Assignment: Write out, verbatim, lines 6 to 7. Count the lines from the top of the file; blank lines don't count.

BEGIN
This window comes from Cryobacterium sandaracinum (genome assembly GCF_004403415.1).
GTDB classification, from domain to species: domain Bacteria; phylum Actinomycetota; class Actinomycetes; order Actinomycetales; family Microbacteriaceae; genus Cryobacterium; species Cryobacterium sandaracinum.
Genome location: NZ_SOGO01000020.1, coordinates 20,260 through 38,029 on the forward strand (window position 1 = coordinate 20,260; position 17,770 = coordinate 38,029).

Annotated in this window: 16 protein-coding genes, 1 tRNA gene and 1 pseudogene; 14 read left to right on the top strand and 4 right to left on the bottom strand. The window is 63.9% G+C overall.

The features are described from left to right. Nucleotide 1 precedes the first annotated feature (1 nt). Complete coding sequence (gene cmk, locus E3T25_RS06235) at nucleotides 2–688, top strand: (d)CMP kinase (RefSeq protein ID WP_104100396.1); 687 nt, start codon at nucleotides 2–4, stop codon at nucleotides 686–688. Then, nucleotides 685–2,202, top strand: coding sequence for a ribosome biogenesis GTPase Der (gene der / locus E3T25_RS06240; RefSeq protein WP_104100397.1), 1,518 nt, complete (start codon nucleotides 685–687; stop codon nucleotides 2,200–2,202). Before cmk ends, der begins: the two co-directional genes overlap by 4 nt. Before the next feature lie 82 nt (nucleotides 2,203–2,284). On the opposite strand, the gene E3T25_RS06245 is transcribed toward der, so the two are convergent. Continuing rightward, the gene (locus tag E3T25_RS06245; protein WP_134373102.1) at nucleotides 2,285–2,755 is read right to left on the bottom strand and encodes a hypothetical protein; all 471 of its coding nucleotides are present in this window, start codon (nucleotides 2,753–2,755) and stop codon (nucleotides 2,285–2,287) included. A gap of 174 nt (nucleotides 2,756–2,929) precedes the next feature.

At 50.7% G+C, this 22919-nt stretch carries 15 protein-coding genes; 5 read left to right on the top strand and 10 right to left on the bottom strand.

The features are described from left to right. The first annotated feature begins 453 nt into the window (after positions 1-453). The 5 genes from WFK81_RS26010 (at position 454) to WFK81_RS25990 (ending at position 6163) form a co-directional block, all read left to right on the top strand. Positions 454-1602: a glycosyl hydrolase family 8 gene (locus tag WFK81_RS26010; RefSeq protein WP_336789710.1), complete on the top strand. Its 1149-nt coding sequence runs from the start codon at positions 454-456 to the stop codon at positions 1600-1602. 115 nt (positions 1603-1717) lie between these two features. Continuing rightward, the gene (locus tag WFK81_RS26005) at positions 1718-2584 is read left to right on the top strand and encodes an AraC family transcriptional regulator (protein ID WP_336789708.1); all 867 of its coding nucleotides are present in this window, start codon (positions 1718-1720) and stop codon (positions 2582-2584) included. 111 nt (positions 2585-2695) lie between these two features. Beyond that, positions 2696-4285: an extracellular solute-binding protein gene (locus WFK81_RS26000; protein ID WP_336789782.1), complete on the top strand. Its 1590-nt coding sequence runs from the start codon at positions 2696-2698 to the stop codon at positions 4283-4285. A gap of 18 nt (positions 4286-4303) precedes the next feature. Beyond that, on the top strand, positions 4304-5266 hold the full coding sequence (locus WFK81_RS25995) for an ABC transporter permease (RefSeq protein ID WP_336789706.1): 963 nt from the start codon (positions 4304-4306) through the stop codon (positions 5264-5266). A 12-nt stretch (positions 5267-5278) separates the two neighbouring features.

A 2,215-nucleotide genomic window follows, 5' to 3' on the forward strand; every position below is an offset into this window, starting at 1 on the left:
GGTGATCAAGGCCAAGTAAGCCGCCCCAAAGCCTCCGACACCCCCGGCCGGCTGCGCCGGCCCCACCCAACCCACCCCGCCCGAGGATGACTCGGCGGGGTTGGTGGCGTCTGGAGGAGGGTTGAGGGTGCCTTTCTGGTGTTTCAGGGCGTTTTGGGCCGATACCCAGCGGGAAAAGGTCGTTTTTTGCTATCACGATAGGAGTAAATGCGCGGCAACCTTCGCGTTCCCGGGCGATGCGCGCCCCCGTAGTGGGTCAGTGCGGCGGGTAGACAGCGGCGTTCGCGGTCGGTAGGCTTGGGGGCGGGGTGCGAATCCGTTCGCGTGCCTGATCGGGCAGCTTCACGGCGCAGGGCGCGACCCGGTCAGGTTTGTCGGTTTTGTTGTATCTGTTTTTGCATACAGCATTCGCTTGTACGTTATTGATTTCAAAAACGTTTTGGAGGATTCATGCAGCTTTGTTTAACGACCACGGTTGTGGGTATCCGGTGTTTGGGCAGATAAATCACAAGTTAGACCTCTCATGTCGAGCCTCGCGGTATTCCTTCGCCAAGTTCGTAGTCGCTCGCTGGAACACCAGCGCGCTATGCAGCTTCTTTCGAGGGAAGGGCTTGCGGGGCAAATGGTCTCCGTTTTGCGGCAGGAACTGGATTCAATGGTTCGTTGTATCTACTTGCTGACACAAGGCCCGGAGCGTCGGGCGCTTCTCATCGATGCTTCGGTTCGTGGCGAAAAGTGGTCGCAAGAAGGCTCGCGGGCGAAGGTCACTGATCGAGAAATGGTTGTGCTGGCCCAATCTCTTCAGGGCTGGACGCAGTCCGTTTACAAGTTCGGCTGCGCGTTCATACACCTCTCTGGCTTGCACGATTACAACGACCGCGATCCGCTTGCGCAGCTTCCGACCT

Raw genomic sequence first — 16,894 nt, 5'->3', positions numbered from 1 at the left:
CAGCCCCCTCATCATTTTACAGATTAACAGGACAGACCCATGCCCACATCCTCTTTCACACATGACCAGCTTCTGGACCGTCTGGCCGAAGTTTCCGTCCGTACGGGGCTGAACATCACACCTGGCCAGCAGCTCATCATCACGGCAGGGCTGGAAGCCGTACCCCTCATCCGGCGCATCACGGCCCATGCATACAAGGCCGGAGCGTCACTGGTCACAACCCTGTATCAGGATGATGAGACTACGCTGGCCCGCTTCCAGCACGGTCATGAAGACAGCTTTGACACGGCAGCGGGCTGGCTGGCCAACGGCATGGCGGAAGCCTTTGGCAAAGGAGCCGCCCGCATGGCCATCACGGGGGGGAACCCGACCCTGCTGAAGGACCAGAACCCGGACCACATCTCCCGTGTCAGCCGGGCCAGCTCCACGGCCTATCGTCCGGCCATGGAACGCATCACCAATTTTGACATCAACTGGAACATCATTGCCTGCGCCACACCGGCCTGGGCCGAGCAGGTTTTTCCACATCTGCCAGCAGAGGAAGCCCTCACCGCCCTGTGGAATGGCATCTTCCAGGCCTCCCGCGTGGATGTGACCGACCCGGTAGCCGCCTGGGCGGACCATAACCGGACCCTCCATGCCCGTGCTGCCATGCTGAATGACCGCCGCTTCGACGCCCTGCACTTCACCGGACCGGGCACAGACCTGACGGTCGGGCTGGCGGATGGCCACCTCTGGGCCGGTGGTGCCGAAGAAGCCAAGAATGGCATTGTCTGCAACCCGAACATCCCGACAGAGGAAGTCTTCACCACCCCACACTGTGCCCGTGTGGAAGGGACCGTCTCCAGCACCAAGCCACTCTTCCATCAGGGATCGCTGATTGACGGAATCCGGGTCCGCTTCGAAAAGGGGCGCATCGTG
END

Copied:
At 50.7% G+C, this 22919-nt stretch carries 15 protein-coding genes; 5 read left to right on the top strand and 10 right to left on the bottom strand.

The features are described from left to right. The first annotated feature begins 453 nt into the window (after positions 1-453). The 5 genes from WFK81_RS26010 (at position 454) to WFK81_RS25990 (ending at position 6163) form a co-directional block, all read left to right on the top strand. Positions 454-1602: a glycosyl hydrolase family 8 gene (locus tag WFK81_RS26010; RefSeq protein WP_336789710.1), complete on the top strand. Its 1149-nt coding sequence runs from the start codon at positions 454-456 to the stop codon at positions 1600-1602. 115 nt (positions 1603-1717) lie between these two features. Continuing rightward, the gene (locus tag WFK81_RS26005) at positions 1718-2584 is read left to right on the top strand and encodes an AraC family transcriptional regulator (protein ID WP_336789708.1); all 867 of its coding nucleotides are present in this window, start codon (positions 1718-1720) and stop codon (positions 2582-2584) included. 111 nt (positions 2585-2695) lie between these two features. Beyond that, positions 2696-4285: an extracellular solute-binding protein gene (locus WFK81_RS26000; protein ID WP_336789782.1), complete on the top strand. Its 1590-nt coding sequence runs from the start codon at positions 2696-2698 to the stop codon at positions 4283-4285. A gap of 18 nt (positions 4286-4303) precedes the next feature. Beyond that, on the top strand, positions 4304-5266 hold the full coding sequence (locus WFK81_RS25995) for an ABC transporter permease (RefSeq protein ID WP_336789706.1): 963 nt from the start codon (positions 4304-4306) through the stop codon (positions 5264-5266). A 12-nt stretch (positions 5267-5278) separates the two neighbouring features.